(Submission deadline extended to October 8, 2003)
Machine Learning Journal
Special Issue on Learning in Speech and Language Technologies
Call for Papers
Machine learning techniques have long been the foundations of speech
processing. Bayesian classification, decision trees, unsupervised
clustering, the EM algorithm, maximum entropy, etc. are all part of
existing speech recognition systems. Meanwhile, the success of statistical
speech recognition has led to the rise of statistical and empirical
methods in natural language processing.
Many of the machine learning techniques in language processing, from
statistical part-of-speech tagging to the noisy channel model for machine
translation have roots in work conducted in the speech field. In turn,
advances in Learning Theory and algorithmic Machine Learning approaches
have also made a mark on natural language and speech processing.
Approaches such as memory based learning, a range of linear classifiers
such as Boosting, SVMs and SNoW and others have been successfully applied
to a broad range of natural language problems, and these now inspire new
research in speech retrieval and recognition. We have seen an increasingly
close collaboration between voice and language processing researchers in
some of the shared tasks such as spontaneous speech recognition and
understanding, voice data information extraction, and machine translation.
The purpose of this special issue is to invite speech and language
researchers to communicate with each other, and with the machine learning
community on the latest machine learning advances in their work. We hope
to promote both the development of new theoretical frameworks and of
further application of machine learning techniques in new ways to both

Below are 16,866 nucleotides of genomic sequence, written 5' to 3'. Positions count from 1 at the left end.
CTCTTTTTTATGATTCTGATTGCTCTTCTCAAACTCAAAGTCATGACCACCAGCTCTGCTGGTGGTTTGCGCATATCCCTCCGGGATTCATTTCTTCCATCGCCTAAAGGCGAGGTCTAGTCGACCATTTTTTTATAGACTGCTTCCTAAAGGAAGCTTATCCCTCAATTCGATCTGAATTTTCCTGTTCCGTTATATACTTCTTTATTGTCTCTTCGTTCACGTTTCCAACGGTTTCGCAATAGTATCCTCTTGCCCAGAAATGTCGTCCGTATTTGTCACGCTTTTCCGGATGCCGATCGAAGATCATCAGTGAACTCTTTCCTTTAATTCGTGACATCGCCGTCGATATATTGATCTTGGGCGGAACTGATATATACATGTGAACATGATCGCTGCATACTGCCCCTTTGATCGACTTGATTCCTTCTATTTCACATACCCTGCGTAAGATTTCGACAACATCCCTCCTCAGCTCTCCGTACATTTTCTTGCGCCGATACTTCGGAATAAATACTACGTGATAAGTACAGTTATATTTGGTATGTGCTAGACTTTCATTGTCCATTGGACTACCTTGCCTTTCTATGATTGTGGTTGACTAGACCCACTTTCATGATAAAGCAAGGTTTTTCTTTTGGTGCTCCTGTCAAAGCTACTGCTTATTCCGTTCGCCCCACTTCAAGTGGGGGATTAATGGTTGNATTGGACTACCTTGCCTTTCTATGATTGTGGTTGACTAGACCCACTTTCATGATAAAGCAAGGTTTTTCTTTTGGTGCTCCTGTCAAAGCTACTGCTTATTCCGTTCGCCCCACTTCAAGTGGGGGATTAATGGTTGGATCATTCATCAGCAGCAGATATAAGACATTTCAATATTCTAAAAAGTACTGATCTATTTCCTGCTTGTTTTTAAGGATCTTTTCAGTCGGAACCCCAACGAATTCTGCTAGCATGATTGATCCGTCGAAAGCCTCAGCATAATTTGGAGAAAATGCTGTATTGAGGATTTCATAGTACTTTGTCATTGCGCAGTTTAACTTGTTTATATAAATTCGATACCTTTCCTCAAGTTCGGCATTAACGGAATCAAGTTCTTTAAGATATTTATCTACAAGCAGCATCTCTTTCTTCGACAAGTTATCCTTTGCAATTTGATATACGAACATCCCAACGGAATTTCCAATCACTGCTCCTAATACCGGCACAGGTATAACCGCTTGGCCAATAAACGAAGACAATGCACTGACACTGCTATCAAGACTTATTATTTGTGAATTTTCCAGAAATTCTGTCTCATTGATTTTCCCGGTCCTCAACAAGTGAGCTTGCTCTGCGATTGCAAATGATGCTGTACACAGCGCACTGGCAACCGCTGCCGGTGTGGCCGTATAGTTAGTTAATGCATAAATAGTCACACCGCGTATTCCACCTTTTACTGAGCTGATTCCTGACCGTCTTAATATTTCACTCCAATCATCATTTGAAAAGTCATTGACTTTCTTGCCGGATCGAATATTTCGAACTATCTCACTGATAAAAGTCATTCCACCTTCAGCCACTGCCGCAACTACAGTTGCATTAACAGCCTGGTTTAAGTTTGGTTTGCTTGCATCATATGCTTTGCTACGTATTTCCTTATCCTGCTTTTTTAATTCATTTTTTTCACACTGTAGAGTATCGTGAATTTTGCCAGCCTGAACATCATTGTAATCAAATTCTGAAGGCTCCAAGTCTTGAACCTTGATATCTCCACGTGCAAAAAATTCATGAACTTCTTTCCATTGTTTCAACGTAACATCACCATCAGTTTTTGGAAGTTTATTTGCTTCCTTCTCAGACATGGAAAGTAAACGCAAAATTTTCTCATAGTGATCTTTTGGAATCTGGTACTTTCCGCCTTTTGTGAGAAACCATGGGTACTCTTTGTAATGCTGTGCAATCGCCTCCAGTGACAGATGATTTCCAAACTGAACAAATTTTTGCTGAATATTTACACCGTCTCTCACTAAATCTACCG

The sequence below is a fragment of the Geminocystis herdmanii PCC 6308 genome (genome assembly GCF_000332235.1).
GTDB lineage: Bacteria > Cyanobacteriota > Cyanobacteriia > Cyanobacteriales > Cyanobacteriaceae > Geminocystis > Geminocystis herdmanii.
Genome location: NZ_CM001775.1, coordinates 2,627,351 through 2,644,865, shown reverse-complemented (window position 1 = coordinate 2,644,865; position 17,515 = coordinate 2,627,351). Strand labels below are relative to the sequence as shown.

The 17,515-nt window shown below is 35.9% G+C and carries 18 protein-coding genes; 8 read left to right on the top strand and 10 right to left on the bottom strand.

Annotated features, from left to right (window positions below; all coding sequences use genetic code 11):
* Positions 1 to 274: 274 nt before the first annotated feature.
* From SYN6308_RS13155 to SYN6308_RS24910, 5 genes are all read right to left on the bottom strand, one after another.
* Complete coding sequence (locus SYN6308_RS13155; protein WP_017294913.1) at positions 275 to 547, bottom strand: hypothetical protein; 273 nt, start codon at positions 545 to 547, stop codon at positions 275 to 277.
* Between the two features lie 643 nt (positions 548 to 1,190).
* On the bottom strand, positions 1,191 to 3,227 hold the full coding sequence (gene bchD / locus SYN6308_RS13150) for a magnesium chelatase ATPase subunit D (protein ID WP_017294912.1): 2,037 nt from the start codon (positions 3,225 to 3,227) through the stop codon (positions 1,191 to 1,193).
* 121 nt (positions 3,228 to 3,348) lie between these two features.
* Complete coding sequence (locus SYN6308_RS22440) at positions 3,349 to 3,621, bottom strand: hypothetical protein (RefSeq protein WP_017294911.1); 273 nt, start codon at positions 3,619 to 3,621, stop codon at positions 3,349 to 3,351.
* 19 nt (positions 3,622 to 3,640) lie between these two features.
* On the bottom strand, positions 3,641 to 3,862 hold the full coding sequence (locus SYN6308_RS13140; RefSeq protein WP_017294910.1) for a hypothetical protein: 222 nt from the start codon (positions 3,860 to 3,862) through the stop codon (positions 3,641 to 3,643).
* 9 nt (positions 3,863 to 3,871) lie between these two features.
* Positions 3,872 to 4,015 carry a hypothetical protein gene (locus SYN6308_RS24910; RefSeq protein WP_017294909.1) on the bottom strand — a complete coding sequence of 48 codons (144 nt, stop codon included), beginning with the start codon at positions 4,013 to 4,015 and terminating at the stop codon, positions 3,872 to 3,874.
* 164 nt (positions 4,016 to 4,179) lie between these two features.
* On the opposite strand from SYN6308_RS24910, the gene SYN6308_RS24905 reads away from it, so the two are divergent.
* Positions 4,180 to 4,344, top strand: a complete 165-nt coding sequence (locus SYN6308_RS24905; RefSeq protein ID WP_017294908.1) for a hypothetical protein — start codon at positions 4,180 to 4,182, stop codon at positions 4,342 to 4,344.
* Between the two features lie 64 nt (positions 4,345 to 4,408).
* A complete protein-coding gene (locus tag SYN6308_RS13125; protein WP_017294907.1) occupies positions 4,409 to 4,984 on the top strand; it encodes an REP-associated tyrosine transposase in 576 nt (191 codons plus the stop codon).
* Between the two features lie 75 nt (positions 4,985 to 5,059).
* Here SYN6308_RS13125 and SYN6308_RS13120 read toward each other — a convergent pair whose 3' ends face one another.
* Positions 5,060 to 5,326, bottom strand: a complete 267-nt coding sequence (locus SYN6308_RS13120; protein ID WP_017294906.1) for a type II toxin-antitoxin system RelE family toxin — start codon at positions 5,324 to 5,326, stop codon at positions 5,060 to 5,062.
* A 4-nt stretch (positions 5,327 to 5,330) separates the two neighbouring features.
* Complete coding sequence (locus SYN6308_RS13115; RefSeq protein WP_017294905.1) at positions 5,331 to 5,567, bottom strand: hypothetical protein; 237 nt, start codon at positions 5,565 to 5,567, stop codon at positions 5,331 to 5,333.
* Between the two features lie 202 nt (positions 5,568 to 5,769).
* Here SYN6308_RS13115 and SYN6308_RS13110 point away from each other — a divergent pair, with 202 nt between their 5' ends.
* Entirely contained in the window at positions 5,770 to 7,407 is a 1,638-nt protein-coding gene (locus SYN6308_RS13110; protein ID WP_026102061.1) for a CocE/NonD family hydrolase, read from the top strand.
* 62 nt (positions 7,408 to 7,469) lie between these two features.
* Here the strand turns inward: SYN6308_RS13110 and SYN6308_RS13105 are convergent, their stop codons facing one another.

speech and language areas, fueling the synergy between the two.
Papers are invited on learning applied to all speech and natural language
tasks including, but not limited to:
Acoustics & Phonetics, Syntax, Semantics, Discourse and Dialog, Language
Modeling, Spoken Language Understanding and Generation, Multilingual
Processing, Machine Translation, Spoken Language Information Extraction
and Retrieval, Natural Language and Spoken Language based Interactive
We welcome work within any machine learning and statistical frameworks
and/or the development of a new framework for any of the above areas.
Original theoretical or experimental papers showing significant
contribution in the above areas are invited. Papers showing the synergy
between speech and language processing using learning are especially
encouraged. Papers will be evaluated by experts in the relevant area of
natural language learning, but should be written to be reasonably
accessible to a general machine learning audience.
Pascale Fung (firstname.lastname@example.org) (University of Science & Technology, HKUST)
Dan Roth (email@example.com) (University of Illinois at Urbana/Champaign)
Eric Brill (Microsoft Research)
Ken Church (AT&T Research)
Walter Daelemans (University of Antwerp)
Mark Hasegawa-Johnson (University of Illinois at Urbana/Champaign)
Eric Fosler-Lussier (Ohio State University)
Frederick Jelinek (Johns Hopkins University)
Lillian Lee (Cornell University)
Christopher Manning (Stanford University)
Yuji Matsumoto (Nara Institute of Science & Technology)
Mehryar Mohri (AT&T Research)
Hwee Tou Ng (National University of Singapore)
Roberto Pieraccini (IBM T.J. Watson Research Center)
Richard Schwartz (BBN Technologies)
Richard Sproat (University of Illinois at Urbana/Champaign)
Dekai Wu (University of Science & Technology, HKUST)
October 8, 2003: Deadline for submissions.
December 15, 2003: Deadline for getting decisions back to authors.
March 15, 2004: Deadline for authors to submit final versions.
Fall 2004: Publication
Manuscripts should not exceed 8000 words and should conform to the
formatting instructions in:
(2) Electronic submission:
Submission instructions are available here.
However, in addition to everything stated there, for papers submitted to
1. send an email with title page to firstname.lastname@example.org with paper title and
author information. The first author will be the primary contact unless
2. state clearly in the body of the email submission that it is for THIS
3. copy all submissions to Kluwer to email@example.com
4. please make sure you submit one copy to Kluwer
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